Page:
By Joe Bruzek on July 7, 2013
The family testers arrived at our Challenge with a history with one of the competing automakers, but they left choosing a different automaker's SUV. But it wasn't an easy or quick decision.
Midsize SUVs are all about family friendliness, so we called in a family of four to help us evaluate six SUVs in the Cars.com/USA Today/"MotorWeek" $38,000 Midsize SUV Challenge. Brian and Melissa "Missy" Brown live in the Chicago suburbs with their kids, Zachary, 7, and Taylor, 6. Missy is an elementary school teacher, and Brian is a technical support engineer for Panasonic's biomedical division.
Along with our experts, Brian and Missy evaluated the 2013 Ford Edge, 2013 Hyundai Santa Fe Sport, 2014 Jeep Grand Cherokee, 2014 Kia Sorento, 2013 Nissan Murano and 2013 Toyota Venza. Their evaluation scores helped determine the competition's winner.
The Brown family's taste in cars is interesting, or rather their taste in transmissions is: The couple's 2000 Acura Integra and four-wheel-drive 2005 Jeep Liberty have manual transmissions, defying the national norms. Everyone at the Challenge who spoke with Brian did a double take when they learned the Liberty was a row-your-own-gear SUV with four-wheel drive. Rarely are dedicated manual transmission junkies non-enthusiasts. "It's just something we both grew up driving," Brian said.
The Integra serves as Brian's 25-mile-a-day commuter while the Liberty is driven by Missy. "The Jeep is my wife's primary car to run errands and shuffle kids around on the weekend. It's kind of the main vehicle we use," he said.
The Liberty's size is working well for them, so it's an added bonus that the Challenge SUVs are slightly larger. "The space was really nice to fit three kids in the backseat," Brian said.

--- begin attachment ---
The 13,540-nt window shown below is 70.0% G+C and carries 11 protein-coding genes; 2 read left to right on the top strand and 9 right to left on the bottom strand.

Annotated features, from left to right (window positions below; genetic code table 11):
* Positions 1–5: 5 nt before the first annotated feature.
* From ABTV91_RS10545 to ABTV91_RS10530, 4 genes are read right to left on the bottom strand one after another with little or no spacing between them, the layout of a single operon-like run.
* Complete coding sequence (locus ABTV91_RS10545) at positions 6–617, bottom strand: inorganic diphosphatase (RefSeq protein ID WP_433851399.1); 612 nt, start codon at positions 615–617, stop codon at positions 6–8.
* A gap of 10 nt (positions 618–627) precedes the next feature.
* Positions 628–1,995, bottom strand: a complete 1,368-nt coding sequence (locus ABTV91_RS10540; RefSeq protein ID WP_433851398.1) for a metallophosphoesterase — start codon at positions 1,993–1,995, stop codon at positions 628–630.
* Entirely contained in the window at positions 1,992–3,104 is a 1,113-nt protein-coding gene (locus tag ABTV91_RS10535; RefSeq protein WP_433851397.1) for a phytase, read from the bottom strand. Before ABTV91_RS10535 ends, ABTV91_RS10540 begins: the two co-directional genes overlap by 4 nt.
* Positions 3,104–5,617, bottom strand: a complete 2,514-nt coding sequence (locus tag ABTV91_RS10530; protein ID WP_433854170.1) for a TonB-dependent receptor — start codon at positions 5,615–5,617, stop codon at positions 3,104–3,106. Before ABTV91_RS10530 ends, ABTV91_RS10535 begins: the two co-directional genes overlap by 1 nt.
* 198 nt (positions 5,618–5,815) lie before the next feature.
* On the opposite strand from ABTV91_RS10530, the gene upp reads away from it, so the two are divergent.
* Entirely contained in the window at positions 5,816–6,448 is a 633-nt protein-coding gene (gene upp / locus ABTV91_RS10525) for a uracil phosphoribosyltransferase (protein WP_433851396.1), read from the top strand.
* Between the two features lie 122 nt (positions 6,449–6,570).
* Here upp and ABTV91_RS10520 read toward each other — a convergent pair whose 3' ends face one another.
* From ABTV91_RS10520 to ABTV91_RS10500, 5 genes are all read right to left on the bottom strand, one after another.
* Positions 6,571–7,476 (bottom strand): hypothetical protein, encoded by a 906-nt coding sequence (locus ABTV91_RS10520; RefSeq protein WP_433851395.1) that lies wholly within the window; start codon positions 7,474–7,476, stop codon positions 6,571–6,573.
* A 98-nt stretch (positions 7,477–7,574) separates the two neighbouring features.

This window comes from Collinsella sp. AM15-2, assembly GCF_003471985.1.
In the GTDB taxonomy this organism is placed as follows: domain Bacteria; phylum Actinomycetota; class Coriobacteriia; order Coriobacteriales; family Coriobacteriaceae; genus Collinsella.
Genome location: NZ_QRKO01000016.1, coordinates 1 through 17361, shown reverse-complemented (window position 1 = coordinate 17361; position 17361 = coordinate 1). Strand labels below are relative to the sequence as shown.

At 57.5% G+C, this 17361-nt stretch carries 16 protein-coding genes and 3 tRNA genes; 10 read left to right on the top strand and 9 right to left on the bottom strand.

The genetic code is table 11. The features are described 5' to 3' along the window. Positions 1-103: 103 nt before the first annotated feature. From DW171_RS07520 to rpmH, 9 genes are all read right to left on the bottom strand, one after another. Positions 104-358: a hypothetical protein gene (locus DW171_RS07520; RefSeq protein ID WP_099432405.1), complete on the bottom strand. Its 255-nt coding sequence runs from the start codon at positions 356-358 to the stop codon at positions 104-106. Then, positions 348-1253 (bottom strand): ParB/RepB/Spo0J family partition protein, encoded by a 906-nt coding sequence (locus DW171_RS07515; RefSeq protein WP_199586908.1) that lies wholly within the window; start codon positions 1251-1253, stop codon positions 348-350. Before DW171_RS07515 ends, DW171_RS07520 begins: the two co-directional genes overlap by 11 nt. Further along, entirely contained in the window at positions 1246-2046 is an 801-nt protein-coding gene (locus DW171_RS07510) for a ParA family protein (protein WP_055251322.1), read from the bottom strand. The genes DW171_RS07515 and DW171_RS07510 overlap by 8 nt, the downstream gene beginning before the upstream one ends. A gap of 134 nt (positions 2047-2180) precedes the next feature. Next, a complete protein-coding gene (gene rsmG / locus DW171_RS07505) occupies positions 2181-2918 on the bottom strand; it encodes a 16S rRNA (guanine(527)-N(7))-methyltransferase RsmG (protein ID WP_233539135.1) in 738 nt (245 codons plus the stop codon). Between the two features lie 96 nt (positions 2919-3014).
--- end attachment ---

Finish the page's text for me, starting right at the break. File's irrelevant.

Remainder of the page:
The biggest surprise for the Browns? Just how much technology is packed in these SUVs compared to the cars they own. "From a starting perspective of not having any of that," Brian said, "it was interesting what's standard nowadays."
Bluetooth connectivity, navigation, backup camera, voice activation, panoramic sunroofs and various power outlets were all common in the SUVs tested. Brian and Missy had mixed feelings on the technology's usefulness, especially the Ford Edge with the optional MyFord Touch multimedia system and nontraditional control surfaces.
"Technology is valuable, but it has to be technology I'm going to use," Missy said.
"It's odd that it has all this technology but doesn't have [smart key access] or a power liftgate. I'd rather be able to pop the trunk from inside than have a touch-sensitive panel." The Edge was one of two in the comparison without a power liftgate, though the feature is available.
The family's favorite features included keyless access and the panoramic sunroof found in the Santa Fe Sport and Sorento. "My wife really liked not needing a key to get in. It's kind of huge," Brian said, especially when making grocery runs. What they appreciated least was the interiors of the Murano and Venza, which were clear underperformers in their eyes.
"It would keep me from buying the Murano," said Brian about its beige interior color. As for the Venza, an abundance of plastic kept the low-riding SUV from being seen as a quality player. "The Venza should be the low-end car," Brian noted, and he wasn't far off; the Venza was the second-least expensive in the comparison.
The Santa Fe Sport ultimately won over the family for having features they liked for the lowest as-tested price, "The panoramic sunroof is a great feature for the low-end price," Brian said.
It wasn't an easy decision. Brian's scorecard was nearly a virtual tie between the Santa Fe Sport and Grand Cherokee. In addition to owning the family's current Jeep Liberty, Brian previously owned a Jeep Wrangler that he'd bought because it was fun to drive. Coming from Jeep lineage, the Grand Cherokee surpassed the Browns' expectations.
"The Jeep is a phenomenal car and high-quality vehicle overall," Brian said. The family was smitten with the well-appointed interior. "This feels nicer than the other cars, and for the same price?" Missy asked. "It's hard to believe something this nice costs the same as the others."
What swayed the Browns toward the Hyundai Santa Fe Sport in the end was its features for the money and a significantly lower price. At $34,205, including destination charge, the Hyundai was $3,380 less than the $37,585 Jeep.
Road Test Editor Joe Bruzek covers Cars.com’s short-and long-term fleet of test cars and drives a 1998 Pontiac Firebird Trans Am. Email Joe